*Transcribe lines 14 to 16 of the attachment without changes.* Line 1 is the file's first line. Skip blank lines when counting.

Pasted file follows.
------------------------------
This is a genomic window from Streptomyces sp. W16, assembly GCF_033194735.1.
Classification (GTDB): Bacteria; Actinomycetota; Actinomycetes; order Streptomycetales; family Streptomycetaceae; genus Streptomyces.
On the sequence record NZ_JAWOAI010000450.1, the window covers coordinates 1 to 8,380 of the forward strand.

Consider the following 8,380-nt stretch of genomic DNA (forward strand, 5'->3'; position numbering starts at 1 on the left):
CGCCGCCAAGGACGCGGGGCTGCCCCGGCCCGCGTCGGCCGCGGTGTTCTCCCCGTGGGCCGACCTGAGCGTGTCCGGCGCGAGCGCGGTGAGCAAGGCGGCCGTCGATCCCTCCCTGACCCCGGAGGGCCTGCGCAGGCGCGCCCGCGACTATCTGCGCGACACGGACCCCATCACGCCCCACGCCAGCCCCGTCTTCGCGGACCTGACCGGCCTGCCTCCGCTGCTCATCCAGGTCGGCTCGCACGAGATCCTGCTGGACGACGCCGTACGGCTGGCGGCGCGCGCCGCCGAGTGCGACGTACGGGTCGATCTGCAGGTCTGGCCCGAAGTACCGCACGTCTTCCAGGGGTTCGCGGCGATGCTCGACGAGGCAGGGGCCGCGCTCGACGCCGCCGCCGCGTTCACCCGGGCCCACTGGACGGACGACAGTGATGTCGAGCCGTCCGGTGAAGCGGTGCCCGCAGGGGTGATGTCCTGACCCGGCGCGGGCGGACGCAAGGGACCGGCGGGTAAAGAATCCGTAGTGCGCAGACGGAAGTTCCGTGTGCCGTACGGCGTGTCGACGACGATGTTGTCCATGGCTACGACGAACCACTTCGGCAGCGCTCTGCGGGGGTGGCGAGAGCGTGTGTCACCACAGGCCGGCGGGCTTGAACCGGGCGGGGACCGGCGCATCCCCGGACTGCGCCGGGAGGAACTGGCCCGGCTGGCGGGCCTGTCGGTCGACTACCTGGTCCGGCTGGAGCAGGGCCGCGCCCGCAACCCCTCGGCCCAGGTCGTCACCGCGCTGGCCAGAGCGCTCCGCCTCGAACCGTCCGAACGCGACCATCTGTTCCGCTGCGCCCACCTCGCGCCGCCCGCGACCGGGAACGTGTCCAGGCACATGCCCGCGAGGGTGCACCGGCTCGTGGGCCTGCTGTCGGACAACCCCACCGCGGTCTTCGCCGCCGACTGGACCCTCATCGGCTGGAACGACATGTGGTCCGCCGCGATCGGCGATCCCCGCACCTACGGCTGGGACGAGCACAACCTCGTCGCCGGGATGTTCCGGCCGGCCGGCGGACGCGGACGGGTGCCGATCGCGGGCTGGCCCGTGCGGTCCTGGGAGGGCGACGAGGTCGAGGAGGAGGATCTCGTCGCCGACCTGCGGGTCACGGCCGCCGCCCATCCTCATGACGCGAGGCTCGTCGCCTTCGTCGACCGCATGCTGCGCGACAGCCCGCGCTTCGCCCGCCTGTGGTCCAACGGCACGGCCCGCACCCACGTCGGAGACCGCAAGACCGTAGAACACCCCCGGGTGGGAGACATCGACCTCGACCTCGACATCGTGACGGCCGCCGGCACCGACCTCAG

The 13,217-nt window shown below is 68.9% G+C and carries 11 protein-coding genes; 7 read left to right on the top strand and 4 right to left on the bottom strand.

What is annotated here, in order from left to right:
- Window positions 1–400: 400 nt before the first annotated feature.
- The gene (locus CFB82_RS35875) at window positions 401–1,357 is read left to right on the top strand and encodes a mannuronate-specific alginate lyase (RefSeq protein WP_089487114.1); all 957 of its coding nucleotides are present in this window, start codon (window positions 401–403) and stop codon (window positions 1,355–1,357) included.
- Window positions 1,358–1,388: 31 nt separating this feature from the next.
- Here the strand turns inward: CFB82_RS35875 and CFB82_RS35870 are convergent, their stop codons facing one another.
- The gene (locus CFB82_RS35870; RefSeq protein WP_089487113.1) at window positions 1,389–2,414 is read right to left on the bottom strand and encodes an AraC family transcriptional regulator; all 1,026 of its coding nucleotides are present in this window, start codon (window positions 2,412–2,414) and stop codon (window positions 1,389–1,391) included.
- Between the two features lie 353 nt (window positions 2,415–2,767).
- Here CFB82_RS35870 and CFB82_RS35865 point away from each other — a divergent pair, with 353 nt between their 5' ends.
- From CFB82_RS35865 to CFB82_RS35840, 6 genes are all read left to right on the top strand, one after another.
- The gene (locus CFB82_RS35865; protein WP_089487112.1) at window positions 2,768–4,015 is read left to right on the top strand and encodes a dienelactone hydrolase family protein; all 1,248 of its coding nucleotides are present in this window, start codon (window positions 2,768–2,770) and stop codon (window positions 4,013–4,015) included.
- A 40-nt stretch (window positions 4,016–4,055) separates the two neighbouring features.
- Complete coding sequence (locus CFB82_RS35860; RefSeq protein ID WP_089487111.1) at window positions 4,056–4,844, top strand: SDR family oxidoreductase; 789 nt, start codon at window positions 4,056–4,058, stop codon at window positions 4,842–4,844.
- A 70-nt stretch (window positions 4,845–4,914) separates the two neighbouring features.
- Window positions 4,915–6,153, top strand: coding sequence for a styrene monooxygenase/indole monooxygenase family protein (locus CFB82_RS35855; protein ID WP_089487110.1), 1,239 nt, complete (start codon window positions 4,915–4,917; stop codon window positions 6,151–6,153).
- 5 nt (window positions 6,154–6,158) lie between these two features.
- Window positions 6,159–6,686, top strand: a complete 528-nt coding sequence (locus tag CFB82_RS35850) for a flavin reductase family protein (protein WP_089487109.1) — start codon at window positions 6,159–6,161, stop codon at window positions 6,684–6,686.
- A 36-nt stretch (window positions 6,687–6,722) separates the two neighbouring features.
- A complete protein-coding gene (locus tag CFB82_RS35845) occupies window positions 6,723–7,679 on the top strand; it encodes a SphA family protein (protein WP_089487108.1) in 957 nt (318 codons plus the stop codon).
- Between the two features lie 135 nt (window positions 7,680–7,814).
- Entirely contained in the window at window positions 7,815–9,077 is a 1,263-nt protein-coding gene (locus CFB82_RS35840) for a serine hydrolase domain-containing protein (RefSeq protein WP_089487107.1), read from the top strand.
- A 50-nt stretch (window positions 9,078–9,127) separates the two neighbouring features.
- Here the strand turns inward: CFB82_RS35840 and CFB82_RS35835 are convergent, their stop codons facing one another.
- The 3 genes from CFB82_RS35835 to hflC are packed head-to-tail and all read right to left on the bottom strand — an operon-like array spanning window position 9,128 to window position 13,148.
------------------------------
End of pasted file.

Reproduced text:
- Here CFB82_RS35870 and CFB82_RS35865 point away from each other — a divergent pair, with 353 nt between their 5' ends.
- From CFB82_RS35865 to CFB82_RS35840, 6 genes are all read left to right on the top strand, one after another.
- The gene (locus CFB82_RS35865; protein WP_089487112.1) at window positions 2,768–4,015 is read left to right on the top strand and encodes a dienelactone hydrolase family protein; all 1,248 of its coding nucleotides are present in this window, start codon (window positions 2,768–2,770) and stop codon (window positions 4,013–4,015) included.